Friday, November 25, 2011

Agorist Thesis #6

Agorist Thesis #6 - Markets collect, organize, and distribute information more rapidly, accurately, fairly, and efficiently than any central authority could ever do, even with superior resources.

Markets work with information in a decentralized manner.  Each individual in the market makes information decisions for themselves - whether it be to share information, consume (take in) information, and how much time to spend doing each of these things.  Markets share information in a decentralized manner - whether this information is prices, details about products, instructions, etc.

If you live in the United States, and have attended any of the Occupy (Wall Street) rallies, there is a free market of ideas there - where anyone can go out and share their ideas with others.

The internet is one of the best examples of markets operating in today's world; there is a free market of ideas online, where pretty much anyone can share their knowledge on a topic.  When it comes to collecting, organizing, and distributing information, just look at the various tools on the internet that are used for this purpose - Wikipedia, for example, has nearly 4 million articles that have been created and edited by millions of users.

Torrents are another example of the success of market  - various members share information with others so users can get what they need, whether it be games, books, movies, music, etc.  Once information is out in the swarm, tough luck getting rid of it.  Bitcoin, based on the same concept as Torrents, is a decentralized digital currency based on individual interactions, without any central authority.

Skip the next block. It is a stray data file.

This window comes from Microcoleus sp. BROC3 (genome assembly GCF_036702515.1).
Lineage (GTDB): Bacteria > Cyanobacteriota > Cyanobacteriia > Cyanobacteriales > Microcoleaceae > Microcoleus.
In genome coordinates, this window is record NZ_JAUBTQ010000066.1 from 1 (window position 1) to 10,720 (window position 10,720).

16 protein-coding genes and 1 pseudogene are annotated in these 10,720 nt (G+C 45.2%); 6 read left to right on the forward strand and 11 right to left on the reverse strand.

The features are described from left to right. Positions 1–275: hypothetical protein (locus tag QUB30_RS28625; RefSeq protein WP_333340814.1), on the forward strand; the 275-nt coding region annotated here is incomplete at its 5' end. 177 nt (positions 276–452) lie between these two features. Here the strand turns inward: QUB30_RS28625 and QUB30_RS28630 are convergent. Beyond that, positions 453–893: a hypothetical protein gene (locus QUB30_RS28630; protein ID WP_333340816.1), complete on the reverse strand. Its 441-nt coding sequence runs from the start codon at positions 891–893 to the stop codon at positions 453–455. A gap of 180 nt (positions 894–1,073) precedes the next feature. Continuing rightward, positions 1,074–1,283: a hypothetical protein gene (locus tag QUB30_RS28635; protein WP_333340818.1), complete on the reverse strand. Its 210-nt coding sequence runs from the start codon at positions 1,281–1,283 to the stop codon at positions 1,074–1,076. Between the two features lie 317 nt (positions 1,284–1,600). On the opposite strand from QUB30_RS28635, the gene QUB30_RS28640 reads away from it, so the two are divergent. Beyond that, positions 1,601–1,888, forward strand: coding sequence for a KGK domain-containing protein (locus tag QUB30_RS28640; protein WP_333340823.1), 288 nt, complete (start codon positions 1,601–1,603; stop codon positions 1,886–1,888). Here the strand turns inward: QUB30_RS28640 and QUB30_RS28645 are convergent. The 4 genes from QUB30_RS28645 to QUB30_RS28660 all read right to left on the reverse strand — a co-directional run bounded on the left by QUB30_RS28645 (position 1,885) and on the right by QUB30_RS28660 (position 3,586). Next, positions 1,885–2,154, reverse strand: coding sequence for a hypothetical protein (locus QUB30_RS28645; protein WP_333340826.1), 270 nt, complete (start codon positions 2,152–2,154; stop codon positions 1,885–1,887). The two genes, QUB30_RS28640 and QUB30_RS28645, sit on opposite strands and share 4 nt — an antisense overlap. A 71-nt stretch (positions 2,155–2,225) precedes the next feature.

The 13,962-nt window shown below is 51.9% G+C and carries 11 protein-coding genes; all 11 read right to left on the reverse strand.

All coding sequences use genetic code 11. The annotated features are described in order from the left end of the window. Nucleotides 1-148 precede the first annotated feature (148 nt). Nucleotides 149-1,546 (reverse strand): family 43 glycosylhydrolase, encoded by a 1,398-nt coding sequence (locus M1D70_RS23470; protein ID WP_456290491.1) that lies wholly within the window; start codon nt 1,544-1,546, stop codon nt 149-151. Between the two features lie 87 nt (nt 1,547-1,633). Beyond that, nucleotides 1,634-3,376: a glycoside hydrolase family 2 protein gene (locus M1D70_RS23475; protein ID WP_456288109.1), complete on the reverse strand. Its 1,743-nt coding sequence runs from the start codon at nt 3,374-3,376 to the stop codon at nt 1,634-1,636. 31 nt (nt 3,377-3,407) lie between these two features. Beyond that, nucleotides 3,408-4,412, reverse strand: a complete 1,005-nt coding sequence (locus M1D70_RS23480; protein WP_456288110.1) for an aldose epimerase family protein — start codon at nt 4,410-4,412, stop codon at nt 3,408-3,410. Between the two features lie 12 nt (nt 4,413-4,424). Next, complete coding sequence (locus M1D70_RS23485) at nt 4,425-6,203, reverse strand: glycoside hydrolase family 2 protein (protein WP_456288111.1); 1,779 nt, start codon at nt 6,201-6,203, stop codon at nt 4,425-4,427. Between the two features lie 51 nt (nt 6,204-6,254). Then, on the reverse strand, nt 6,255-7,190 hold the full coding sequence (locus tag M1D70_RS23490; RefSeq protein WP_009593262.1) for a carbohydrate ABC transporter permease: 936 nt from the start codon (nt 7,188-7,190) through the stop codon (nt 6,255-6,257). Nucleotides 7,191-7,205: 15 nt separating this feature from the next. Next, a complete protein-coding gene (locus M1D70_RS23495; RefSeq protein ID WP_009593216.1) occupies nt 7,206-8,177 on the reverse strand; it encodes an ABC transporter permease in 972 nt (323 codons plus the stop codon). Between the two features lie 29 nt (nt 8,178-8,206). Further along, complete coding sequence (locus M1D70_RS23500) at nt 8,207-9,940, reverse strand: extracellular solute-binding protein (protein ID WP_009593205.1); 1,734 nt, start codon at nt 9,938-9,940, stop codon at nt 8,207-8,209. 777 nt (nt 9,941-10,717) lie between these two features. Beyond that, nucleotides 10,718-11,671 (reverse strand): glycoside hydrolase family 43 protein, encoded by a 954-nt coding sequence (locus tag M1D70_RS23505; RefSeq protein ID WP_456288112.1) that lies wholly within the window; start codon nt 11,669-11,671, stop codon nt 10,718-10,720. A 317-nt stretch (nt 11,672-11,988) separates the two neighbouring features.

The US emergency alert test last month showed a drastic failure of government trying to spread information - it left individuals confused, and in some states it didn't even work!

Top-down planning doesn't work because individuals are best at making decisions for themselves.  If there's information I feel is worthy to share with others, I might share this information using email, a phone call, through a text, on facebook, by word of mouth, etc.  Because in the market it is up to individuals to decide what's worth sharing, information is spread fairly based on individual preference.   In a hierarchy, the planners are the ones who get their information shared, and those lower in the chain might not get their information shared as much as it should be.

If I wanted to sell a car, I would probably tell my friends and family about it, and have them tell who they think would be interested.  This form of voluntary interactions to spread information is always preferable and more efficient than central planning.

Agorist Theses originally from An Agorist Manifesto by Kyle Bennett.


  1. The collectivists might what. Why do we need information....we make the plan, we execute the plan, and if you don't like it, we liquidate you! The argument above in the blog, makes total sense, only if we assume that people are allowed to form their own plans in life. It is the fact that individuals make their own plans and have to continually adjust their plans to those of others, that we have to address the problem of decentralized decision making, and hence we need a diffusion of information.

  2. you got some good point here. nice work